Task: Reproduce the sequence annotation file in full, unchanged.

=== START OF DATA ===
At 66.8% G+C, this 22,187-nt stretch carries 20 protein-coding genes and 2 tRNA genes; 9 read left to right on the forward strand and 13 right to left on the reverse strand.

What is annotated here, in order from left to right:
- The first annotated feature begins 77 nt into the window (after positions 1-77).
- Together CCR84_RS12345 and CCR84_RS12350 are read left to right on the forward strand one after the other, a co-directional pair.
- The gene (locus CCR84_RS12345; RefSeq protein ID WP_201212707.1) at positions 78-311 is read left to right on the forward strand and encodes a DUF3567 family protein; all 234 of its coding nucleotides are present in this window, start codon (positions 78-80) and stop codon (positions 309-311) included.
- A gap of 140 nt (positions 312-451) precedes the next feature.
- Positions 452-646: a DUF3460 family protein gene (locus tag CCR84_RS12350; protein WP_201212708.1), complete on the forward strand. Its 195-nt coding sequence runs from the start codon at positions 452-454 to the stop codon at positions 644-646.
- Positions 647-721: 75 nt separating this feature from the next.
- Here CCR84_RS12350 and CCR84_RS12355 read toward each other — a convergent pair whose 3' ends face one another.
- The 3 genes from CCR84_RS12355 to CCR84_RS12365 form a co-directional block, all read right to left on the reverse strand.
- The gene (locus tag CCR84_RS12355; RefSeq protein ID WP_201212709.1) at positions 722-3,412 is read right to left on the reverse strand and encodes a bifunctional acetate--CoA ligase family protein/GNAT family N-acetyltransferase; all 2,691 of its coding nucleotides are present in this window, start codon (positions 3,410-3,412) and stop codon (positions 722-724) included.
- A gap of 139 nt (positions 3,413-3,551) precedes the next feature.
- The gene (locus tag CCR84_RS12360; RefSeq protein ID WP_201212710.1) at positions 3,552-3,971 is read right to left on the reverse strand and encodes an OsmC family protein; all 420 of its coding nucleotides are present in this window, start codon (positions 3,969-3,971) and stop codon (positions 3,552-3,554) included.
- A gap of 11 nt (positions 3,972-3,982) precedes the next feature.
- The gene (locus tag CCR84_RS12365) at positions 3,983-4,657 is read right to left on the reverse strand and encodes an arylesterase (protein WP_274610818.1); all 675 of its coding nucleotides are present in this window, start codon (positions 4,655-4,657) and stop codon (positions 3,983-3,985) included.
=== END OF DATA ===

At 66.8% G+C, this 22,187-nt stretch carries 20 protein-coding genes and 2 tRNA genes; 9 read left to right on the forward strand and 13 right to left on the reverse strand.

What is annotated here, in order from left to right:
- The first annotated feature begins 77 nt into the window (after positions 1-77).
- Together CCR84_RS12345 and CCR84_RS12350 are read left to right on the forward strand one after the other, a co-directional pair.
- The gene (locus CCR84_RS12345; RefSeq protein ID WP_201212707.1) at positions 78-311 is read left to right on the forward strand and encodes a DUF3567 family protein; all 234 of its coding nucleotides are present in this window, start codon (positions 78-80) and stop codon (positions 309-311) included.
- A gap of 140 nt (positions 312-451) precedes the next feature.
- Positions 452-646: a DUF3460 family protein gene (locus tag CCR84_RS12350; protein WP_201212708.1), complete on the forward strand. Its 195-nt coding sequence runs from the start codon at positions 452-454 to the stop codon at positions 644-646.
- Positions 647-721: 75 nt separating this feature from the next.
- Here CCR84_RS12350 and CCR84_RS12355 read toward each other — a convergent pair whose 3' ends face one another.
- The 3 genes from CCR84_RS12355 to CCR84_RS12365 form a co-directional block, all read right to left on the reverse strand.
- The gene (locus tag CCR84_RS12355; RefSeq protein ID WP_201212709.1) at positions 722-3,412 is read right to left on the reverse strand and encodes a bifunctional acetate--CoA ligase family protein/GNAT family N-acetyltransferase; all 2,691 of its coding nucleotides are present in this window, start codon (positions 3,410-3,412) and stop codon (positions 722-724) included.
- A gap of 139 nt (positions 3,413-3,551) precedes the next feature.
- The gene (locus tag CCR84_RS12360; RefSeq protein ID WP_201212710.1) at positions 3,552-3,971 is read right to left on the reverse strand and encodes an OsmC family protein; all 420 of its coding nucleotides are present in this window, start codon (positions 3,969-3,971) and stop codon (positions 3,552-3,554) included.
- A gap of 11 nt (positions 3,972-3,982) precedes the next feature.
- The gene (locus tag CCR84_RS12365) at positions 3,983-4,657 is read right to left on the reverse strand and encodes an arylesterase (protein WP_274610818.1); all 675 of its coding nucleotides are present in this window, start codon (positions 4,655-4,657) and stop codon (positions 3,983-3,985) included.